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DIVA acquires Oscar Massin brooch

Flower brooch, Oscar Massin, c. 1878, copyright Guy Voet

Below text appeared as article in the magazine of the Society of Jewellery Historians, Jewellery History Today nr. 36, autumn 2019.

For the first time in history, a Belgian public collection has acquired a jewel by the Belgian born Parisian joaillier-fabricant Oscar Massin (1829-1913). The floral trembleuse brooch appeared at auction in Monte Carlo in December 2018 and was bought by the Christian Bauwens Fund on behalf of the King Baudoin Foundation. It has now entered the collection of DIVA, Antwerp’s museum for gold- and silversmithing, jewellery and diamonds.

The brooch, designed as sprays of wild roses, oak leaves and a daffodil tied together with a bow, is made of 18 carat gold, silver and metal worked using various techniques.

These elements can also be attached to two hairpins, and the set survives today with its original box that identifies Massin as the maker. As with many of Massin’s jewels, the brooch and pins lack his maker’s mark, even though he had registered one in 1863. His reasons for not marking his pieces have still to be understood. Despite this, it is possible to identify and date the brooch quite precisely, because the album Massin published of the work he showed at the 1878 Exposition Universelle in Paris includes an image of what must be the prototype for this piece.

The brooch has all the characteristics of a Massin jewel – superior design and superior use of techniques –, but in the context of his oeuvre known to survive today it is akin to a unicorn. Massin has not hitherto been associated with the production of jewellery that did not include precious gems, and without this brooch, jewellery historians might have inferred that the prototype in the photograph was for a jewel set entirely with diamonds. The symbolism of the brooch is also ambiguous.

The bow and the wild roses make it a love jewel, but the daffodil is a symbol not only of hope but also of death, and the oak leaves also introduce connotations of death and mourning. This sombre imagery is reinforced by Massin’s exclusive use of metal for a wreath-like design in which the markedly different lengths of ribbon that hang from the bow indicate the death of a beloved husband or wife. A second image of the prototype brooch in the album, grouped with other examples of Massin’s work, tantalizingly suggests further clues were once available. The brooch is photographed with a descriptive plaque above, and what appear to be a signature and date below. Unfortunately, the picture is too blurred here to enable the words to be deciphered.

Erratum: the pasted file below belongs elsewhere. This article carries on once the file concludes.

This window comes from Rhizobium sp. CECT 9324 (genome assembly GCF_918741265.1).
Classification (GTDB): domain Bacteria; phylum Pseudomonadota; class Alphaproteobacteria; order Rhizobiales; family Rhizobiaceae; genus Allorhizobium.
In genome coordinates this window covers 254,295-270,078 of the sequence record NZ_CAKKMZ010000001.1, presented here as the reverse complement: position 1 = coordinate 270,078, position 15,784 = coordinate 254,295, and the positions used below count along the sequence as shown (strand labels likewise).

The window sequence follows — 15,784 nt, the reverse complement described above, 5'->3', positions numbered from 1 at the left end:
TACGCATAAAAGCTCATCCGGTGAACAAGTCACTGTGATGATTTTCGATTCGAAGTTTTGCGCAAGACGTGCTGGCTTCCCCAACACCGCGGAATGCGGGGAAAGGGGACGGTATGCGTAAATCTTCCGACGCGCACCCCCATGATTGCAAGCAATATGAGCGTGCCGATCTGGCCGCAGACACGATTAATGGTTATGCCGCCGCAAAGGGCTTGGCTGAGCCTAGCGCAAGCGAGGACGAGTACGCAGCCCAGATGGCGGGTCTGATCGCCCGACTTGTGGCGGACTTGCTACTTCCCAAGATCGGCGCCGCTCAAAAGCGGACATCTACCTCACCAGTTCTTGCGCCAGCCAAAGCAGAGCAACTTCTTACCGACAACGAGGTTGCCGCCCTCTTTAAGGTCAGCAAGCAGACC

Oscar Massin’s visionary designs and technical artistry brought him many followers and his enormous contribution to the field included the technique of illusion setting, which made diamonds appear larger than they were. 


Plaster prototype of the brooch, 1878
Massin's display at Universal Exhibition 1878 Paris

Given this, a piece in the form of a plant or flower, set with diamonds and jewelled insects, would be more representative of Massin’s work than this outlier, and be more fitting in the collection of DIVA Antwerp. Yet as a Belgian museum, DIVA’s collecting policy naturally focusses on Belgian makers. Although Massin lived and worked in Paris his entire adult life, he was born and raised in Liège, and was just a year old when Belgium emerged as an independent kingdom in 1830. It was in Liège where Massin’s love for jewellery was first kindled, set alight by the horse-shaped stamped gold tie-pin he saw a family friend wear. More importantly for the range of goldsmithing skills he was to develop, it was in Liège that he started his apprenticeship, aged 12, with the jeweller Charles Reintjes. Being apprenticed to a provincial Belgian jeweller allowed him to learn all aspects of jewellery making and not just one specialism, as he would have done had he trained in cosmopolitan Paris. It was in Reintjes’ workshop where he learned to draw, mount, set, polish and engrave. 

Massin prided himself on being able to conceive and finish a jewel entirely on his own, and the skills he learned at the bench of his Belgian master are clearly visible in this atypical brooch that can now be admired in Antwerp.